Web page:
“How is cognitive remediation training perceived by people with schizophrenia? A qualitative study examining personal experiences”

Natalia A. Contreras, Stuart Lee, Eric J. Tan, David Jonathan Castle, Susan L. Rossell

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30 Citations (Scopus)


Background: Meta-analytical findings have shown Cognitive Remediation (CR) effectiveness in augmenting cognitive and functional outcomes. Comparatively, a minimum amount of qualitative evidence has been reported to date. Aims: This study aimed to explore the subjective experience of participants undertaking a CR trial. Method: Twenty people with schizophrenia completed a questionnaire-facilitated interview, after having completed 20 h of CR. Thematic analysis was then used to identify codes and themes. Results: Three themes were identified. In relation to reported benefits, all participants found the training to be a positive experience, with 70% having identified cognitive improvements, 45% improved motivation or confidence and 20% improved social skills. The role of the cognitive trainer in being supportive, adaptive and instructive was consistently reported as important, and most participants commented positively about the group format. Fewer participants had observed a transfer to real life settings, with improved social skills, use of cognitive strategies or aspects of everyday living reported by 40% of participants. Conclusions: These data highlight that all participants reported participation in CR to be a positive experience, with many reporting observed benefits following participation. Key aspects of the training that contributed to this positive experience were also identified and may assist in the further development of this intervention.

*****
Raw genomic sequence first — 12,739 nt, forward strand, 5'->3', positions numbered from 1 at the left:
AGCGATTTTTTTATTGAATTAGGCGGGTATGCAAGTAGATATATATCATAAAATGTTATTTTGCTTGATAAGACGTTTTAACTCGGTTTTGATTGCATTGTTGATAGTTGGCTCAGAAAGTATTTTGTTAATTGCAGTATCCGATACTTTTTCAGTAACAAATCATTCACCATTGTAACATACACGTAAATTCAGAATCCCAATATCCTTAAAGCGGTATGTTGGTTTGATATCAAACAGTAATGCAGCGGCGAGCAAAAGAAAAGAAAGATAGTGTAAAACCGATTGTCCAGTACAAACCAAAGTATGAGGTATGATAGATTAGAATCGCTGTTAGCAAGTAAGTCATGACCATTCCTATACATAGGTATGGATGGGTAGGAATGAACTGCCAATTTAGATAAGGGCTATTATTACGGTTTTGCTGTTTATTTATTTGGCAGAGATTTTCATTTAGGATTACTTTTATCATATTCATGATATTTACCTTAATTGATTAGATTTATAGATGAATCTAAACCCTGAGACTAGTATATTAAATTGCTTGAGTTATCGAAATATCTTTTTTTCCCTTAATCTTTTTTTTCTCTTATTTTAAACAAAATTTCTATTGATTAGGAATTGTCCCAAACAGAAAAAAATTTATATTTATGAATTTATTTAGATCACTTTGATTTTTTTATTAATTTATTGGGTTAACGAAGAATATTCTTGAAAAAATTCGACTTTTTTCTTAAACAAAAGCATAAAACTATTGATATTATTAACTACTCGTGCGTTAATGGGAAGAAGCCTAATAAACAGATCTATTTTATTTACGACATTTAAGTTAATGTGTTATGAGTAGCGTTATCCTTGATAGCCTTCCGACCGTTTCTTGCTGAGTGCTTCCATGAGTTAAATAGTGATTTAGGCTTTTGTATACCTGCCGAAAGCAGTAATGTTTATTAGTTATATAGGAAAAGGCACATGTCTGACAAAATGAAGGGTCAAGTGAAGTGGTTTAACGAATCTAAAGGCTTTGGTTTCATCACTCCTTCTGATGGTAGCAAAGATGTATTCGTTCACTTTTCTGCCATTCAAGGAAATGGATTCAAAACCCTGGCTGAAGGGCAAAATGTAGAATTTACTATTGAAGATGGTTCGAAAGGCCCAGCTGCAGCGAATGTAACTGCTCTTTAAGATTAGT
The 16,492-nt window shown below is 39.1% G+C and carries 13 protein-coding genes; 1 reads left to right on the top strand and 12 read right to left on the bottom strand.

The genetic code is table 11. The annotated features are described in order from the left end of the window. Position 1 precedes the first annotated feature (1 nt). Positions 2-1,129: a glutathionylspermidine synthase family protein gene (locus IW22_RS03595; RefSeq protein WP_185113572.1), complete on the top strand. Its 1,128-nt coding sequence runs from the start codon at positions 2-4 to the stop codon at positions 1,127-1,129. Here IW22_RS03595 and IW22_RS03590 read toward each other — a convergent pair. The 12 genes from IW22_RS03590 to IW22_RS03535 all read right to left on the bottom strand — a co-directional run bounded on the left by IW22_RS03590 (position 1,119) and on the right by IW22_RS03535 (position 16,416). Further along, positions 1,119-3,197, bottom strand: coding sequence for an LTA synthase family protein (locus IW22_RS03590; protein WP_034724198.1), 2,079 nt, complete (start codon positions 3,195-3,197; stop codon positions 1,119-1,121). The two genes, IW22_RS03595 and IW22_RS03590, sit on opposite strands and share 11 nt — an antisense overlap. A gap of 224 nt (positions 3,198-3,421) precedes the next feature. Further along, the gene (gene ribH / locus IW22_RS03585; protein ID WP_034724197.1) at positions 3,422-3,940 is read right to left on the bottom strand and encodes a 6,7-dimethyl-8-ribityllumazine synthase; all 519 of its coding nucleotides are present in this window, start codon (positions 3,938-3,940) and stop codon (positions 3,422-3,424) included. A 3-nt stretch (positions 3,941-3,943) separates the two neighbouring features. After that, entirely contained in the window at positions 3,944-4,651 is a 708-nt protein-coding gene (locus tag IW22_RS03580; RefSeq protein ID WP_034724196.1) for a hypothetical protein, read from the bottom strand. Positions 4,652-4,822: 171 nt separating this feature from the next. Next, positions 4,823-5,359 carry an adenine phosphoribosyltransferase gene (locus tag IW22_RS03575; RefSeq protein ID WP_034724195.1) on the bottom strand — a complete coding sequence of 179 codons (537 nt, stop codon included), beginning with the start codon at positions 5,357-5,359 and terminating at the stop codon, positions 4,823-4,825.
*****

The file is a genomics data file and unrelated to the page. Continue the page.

Original languageEnglish
Pages (from-to)260-266
Number of pages7
JournalJournal of Mental Health
Issue number3
Publication statusPublished - 3 May 2016


  • Cognitive remediation
  • qualitative research
  • schizophrenia
  • subjective experience

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